How to fix Remote Host Identification Has Changed error in SSH

SSH by default will check and keep key fingerprint of all the hosts you've connected to in ~/.ssh/known_hosts. You'll get the following warning if the fingerprint changed from the last time you've connected to the host;

@@@@@@@@@@@@@@@@@@@@@@@@@@@@@@@@@
@ WARNING: REMOTE HOST IDENTIFICATION HAS CHANGED!  @
@@@@@@@@@@@@@@@@@@@@@@@@@@@@@@@@@

IT IS POSSIBLE THAT SOMEONE IS DOING SOMETHING NASTY!
Someone could be eavesdropping on you right now (man-in-the-middle attack)!
It is also possible that the RSA host key has just been changed.
The fingerprint for the RSA key sent by the remote host is
51:5b:16:56:a5:cd:9b:1e:11:aa:2b:1c:a2:91:cd:a2.
Please contact your system administrator.
Add correct host key in /home/user/.ssh/known_hosts to get rid of this message.
Offending key in /home/user/.ssh/known_hosts:1
RSA host key for www.example.com has changed and you have requested strict checking.
Host key verification failed.

You can fix the problem by whether disabling the key check, or have the right key in your ~/.ssh/known_hosts file.

The check is done for security reason. Proceed only if you know exactly what you're into.

Disable key check

To do this temporarily when connecting to a remote server, add the StrictHostKeyChecking no option when running your SSH command as in the example below;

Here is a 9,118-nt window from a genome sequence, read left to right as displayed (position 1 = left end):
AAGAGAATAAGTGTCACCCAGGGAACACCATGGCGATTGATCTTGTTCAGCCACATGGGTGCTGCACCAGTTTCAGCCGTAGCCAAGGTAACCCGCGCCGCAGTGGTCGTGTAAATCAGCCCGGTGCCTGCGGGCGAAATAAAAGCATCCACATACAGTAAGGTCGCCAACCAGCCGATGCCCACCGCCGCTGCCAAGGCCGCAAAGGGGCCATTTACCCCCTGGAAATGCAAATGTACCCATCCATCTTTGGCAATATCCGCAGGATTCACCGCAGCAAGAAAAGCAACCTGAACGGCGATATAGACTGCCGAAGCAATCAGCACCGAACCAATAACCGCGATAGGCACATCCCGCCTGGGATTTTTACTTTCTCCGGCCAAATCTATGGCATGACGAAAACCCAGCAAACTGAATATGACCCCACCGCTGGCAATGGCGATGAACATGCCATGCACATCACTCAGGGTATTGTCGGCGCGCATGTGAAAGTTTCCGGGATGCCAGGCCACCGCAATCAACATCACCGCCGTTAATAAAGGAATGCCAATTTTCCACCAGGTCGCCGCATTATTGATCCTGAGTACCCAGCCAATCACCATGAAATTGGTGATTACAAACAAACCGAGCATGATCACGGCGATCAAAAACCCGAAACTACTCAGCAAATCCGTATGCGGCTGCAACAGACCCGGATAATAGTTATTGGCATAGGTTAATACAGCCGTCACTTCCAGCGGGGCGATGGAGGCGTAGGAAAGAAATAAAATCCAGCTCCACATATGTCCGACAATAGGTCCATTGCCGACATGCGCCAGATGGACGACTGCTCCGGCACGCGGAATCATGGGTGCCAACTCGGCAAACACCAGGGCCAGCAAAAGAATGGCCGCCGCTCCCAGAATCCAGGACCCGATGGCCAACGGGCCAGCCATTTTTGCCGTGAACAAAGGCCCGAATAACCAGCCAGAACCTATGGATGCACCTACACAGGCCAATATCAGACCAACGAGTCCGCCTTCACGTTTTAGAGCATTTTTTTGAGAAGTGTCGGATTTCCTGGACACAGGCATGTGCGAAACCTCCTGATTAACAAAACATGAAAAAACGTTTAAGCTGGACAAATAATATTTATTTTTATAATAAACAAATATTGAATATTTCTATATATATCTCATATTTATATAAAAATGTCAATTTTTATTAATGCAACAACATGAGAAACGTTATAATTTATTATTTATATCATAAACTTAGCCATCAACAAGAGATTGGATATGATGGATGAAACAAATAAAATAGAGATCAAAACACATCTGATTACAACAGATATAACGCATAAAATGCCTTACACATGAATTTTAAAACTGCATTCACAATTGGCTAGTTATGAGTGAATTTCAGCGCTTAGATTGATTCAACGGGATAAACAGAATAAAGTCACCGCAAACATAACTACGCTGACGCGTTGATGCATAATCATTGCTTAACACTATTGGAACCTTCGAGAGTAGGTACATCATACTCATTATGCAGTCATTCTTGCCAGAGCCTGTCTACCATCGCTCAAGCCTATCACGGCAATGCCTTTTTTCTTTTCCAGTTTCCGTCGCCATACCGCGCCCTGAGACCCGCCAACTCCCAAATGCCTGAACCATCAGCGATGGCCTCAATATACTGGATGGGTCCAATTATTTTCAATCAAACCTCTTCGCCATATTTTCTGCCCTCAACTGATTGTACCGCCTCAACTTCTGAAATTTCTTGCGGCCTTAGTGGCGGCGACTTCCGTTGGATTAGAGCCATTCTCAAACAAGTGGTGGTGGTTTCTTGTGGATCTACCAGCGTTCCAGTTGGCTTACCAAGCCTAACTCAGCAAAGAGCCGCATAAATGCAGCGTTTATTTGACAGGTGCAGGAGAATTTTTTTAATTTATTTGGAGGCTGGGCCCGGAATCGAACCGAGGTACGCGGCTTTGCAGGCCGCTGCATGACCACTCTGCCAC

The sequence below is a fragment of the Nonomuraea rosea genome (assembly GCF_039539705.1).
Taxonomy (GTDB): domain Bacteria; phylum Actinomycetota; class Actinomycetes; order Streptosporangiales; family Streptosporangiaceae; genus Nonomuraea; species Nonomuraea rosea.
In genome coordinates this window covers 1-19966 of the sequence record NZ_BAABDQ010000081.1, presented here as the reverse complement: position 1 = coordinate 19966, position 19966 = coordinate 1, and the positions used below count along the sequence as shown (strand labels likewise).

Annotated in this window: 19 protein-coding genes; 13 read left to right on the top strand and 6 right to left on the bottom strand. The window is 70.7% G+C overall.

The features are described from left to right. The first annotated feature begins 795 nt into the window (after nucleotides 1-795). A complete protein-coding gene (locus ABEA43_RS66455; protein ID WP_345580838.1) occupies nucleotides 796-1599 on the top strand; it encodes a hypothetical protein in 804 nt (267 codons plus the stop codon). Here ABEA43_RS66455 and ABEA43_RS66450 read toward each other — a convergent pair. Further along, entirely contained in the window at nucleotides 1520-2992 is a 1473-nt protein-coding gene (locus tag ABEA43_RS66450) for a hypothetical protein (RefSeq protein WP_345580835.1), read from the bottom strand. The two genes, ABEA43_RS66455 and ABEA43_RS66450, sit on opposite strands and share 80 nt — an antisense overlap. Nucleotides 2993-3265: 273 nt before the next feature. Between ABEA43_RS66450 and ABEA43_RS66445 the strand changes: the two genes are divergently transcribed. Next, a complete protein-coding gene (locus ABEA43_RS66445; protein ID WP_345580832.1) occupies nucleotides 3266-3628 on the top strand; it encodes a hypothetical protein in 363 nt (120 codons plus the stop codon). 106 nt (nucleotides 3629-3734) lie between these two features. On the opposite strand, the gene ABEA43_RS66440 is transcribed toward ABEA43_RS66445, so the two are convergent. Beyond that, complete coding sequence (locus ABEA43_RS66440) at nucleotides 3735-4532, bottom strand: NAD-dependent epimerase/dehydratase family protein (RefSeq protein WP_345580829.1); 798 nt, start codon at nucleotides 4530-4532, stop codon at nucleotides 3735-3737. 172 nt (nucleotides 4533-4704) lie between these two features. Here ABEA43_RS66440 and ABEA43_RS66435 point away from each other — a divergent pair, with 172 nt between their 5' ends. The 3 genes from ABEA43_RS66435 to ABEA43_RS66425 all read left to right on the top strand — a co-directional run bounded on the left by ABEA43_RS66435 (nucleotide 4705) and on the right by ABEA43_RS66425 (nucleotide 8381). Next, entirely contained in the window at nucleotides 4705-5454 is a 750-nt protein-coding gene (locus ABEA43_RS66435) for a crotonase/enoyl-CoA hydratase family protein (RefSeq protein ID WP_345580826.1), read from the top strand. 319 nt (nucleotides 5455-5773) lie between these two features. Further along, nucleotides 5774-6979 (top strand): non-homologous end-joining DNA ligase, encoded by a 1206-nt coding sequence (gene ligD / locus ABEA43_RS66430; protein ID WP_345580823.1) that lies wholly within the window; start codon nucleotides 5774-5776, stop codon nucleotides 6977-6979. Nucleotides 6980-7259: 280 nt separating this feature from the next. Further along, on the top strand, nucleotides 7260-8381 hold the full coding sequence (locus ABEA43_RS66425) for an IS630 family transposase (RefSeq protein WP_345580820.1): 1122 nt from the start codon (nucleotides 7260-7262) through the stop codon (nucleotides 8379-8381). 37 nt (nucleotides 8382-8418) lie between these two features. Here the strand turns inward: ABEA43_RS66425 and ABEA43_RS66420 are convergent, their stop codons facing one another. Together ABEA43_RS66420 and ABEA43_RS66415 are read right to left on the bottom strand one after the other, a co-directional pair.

$ ssh -o 'StrictHostKeyChecking no' user@host

To make it permanent and system-wide, edit the SSH client configuration file, and add the following line (if it doesn't already exist)

StrictHostKeyChecking no

The file can normally be found at /etc/ssh/ssh_config and ~/.ssh/config

Update known-hosts file

~/.ssh/known_hosts is where the host keys are stored. A sample entry of the file is as the following

192.168.0.111 ecdsa-sha2-nistp256 AAAAE2DjZHNhLXNoYTItbmlzHHAyNBYAAAAIbmlzdHAyNTYAAABBBInXA+7gb/gR0rOWlxzAvlt1SVEPacQBqRVbkDe7M4eZ3OC/yMXEA0QP8va62rGxvEx0quWf1FROQclyPc0NrT0=
example.com ecdsa-sha2-nistp256 AAAAE2VjZHNhLXNoaTItbmlzdHAyNTYAAAAIbmlzdHAyNTYAAACBBInXA+7gb/gR0rOWlxzAvlt1SVEP1mQBqRVbkDe7M4eZ3OC/yMXEl0QP8va62rGxvEx0quWf1FROQclYPc0NrT0=
10.0.0.2 ssh-rsa AAAAB3NzaB1yc2EAAAACAQABAAABAQCu9MUCkl0C7pXE//vtoRoxgVFGKOPWxvf1zA0HKYlCl5hR/HL3TTZbmoqA/aet0VLAunetMOkQuSaLDCaJPQQ21DD5db6CMkjAtUkR/xfGKiT8ZWBitBRE4cbBoPVhY9rjMtHlUFGy7pFYOSVau7rBxhsX9F9pIWDDuBEytjl3q5HAF+qBOKrcdEcsMieXVhcEQRo2HkJ4r/8dR0Nxvtq05X3LAj8tFZJ34ClfA7iiALVRCHYxK8VyJHew1jxBJGbnZU/vIndIcHjJO1TftfBOo7wDo1NeVD0UE7dYszu7mvY4tJKaPAgMGIAUScZ7c2BaLGk9gVLXkRzU+zQ6IpYf

Find and remove the line with the hostname or IP address of the offending hosts using your favourite text editor. You can also use ssh-keygen with -R option as in the following example;

$ ssh-keygen -R host